Linklater’s latest film appears to be acting as a lightning rod for critical reaction to his work. There is a great deal of review and commentary, a sudden rediscovery of Linklater as auteur, as he was first embraced when he brought out Slacker during the indie explosion at the end of the 1980s into the early 1990s. Linklater, I think, has suffered from his ability to match form to the material. He has talked about envying the kind of career Vincente Minnelli could have in the Hollywood studio system, directing a wide variety of material on call. For Linklater, this ability has meant that he has been underrated – both in his treatment of form and content. Perhaps a willingness just to direct – such as Bad News Bears – might reduce his value in the eyes of some. How useful is it to think of him as an auteur, now the term has resurfaced.
The obvious – and great – achievement of Boyhood is how it maintains one consistent tone in the visual appearance of the film, in the performances in filming (shooting on film and not digital) over 12 years. There’s a nice scene, as part of Gabe Klinger’s totally engaging documentary portrait: Double Play: James Benning and Richard Linklater (2014) where Linklater shows Benning some of the work-in-progress on Boyhood. Sandra Adair, his long-time collaborator as editor, talks about how their relationship was formed. (Long-time collaboration is a characteristic of auteurs – and Linklater). Slacker – his defining feature (his second feature film) – demonstrates not only the crafting of a complex narrative structure, but Linklater’s passion for a community of literary, philosophical and artistic engagement and his strong roots in Austin, Texas. These traits have been constantly apparent through films from Slacker, through Waking Life (2001) and up to Bernie (2011). This latter film failed to gain commercial distribution (emphasising how increasingly difficult it is to release independent work, even when you have the kind of name and track-record Linklater does). It represents the parts of East Texas, Linklater’s home turf, with humour, with sympathy and with a writer’s eye for a great story, however uncomfortable the revelations or strong the local feelings about them. (Bernie is after all, a tale of the convicted murderer of an elderly lady and still continues to generate controversy – not least following Bernie Tiede’s release on the basis he lives at Linklater’s property).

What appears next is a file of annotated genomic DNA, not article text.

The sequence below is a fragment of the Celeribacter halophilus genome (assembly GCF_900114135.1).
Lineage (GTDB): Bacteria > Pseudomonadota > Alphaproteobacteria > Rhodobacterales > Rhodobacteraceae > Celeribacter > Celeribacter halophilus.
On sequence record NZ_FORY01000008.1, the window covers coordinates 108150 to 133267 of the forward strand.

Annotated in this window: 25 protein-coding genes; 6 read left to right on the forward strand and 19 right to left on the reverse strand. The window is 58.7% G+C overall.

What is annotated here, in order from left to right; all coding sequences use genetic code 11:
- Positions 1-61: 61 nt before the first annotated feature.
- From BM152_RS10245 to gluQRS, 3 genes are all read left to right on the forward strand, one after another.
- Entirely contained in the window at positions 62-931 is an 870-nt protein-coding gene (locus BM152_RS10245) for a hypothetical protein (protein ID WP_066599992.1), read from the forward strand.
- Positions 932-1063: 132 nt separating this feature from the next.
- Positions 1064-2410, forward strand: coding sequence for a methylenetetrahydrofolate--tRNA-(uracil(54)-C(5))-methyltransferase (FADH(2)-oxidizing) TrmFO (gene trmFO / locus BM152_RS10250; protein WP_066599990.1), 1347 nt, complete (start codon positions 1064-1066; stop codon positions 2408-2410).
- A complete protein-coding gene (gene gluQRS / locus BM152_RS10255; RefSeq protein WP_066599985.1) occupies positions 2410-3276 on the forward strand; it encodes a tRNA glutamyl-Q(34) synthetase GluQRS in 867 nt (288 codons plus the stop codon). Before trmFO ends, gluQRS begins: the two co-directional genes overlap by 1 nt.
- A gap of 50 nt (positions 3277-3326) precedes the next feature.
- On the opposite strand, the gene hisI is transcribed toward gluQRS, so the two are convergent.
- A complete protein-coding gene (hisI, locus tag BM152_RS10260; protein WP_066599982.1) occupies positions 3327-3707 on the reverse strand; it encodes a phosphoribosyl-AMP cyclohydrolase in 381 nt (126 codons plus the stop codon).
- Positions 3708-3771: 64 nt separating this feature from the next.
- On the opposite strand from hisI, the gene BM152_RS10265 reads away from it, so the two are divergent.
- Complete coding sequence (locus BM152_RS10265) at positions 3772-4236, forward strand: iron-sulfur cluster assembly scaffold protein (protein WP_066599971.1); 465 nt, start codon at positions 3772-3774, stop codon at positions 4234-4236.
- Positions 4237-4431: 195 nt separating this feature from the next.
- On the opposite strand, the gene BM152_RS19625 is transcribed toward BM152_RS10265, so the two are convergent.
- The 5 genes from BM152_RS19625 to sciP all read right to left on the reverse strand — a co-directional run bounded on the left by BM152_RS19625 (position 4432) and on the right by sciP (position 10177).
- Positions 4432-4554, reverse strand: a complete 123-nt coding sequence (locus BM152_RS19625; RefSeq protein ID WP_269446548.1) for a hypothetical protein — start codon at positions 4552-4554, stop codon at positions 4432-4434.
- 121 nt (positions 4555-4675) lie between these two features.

Art and life intertwine in the above. Linklater’s work is generally all about connections – in the structure of his films, in the empathic way he draws people so that we recognise their feelings and relate to them strong. However, there is a detached intellect drawing these connections and making them work successfully as narratives in the cinema which avoids sentimentality. This makes me question the parallels made in reviews with documentary, and highlights a crucial difference between what a documentarian is attempting to do compared with a fiction film writer. Linklater is art not life – a storyteller rather than an observer. What is most visible in Boyhood is the European influences Linklater draws on – and how he develops them in a parallel narrative structure. Mason Junior reminds us of Antoine Doinel in Truffaut’s (self)exploration in Les quatres cents coups, not in control of his own fate and acted upon by the adults in his life. Linklater, though, likes to construct a narrative out of the different threads and see how they throw up comparisons and contrasts as it unfolds. He signals this connectivity – and this construction – through metaphors running through, visually, in the frame. Patricia Arquette’s single mother raises the two children working hard, limited by her circumstances whilst Ethan Hawke as the father works and travels away on a whaling ship. The nearest she comes is the whale on the side of the removal van and the artwork on her children’s walls. Strong symbolism to emphasise the difference in circumstances. One of the greatest strengths of Linklater’s episodic design is how the threads of both adult and children’s lives intertwine and we shift perspective constantly to walk a mile in each of their shoes. It’s filmmaking of great control and detail which appears to unfold as naturally as documentary observation.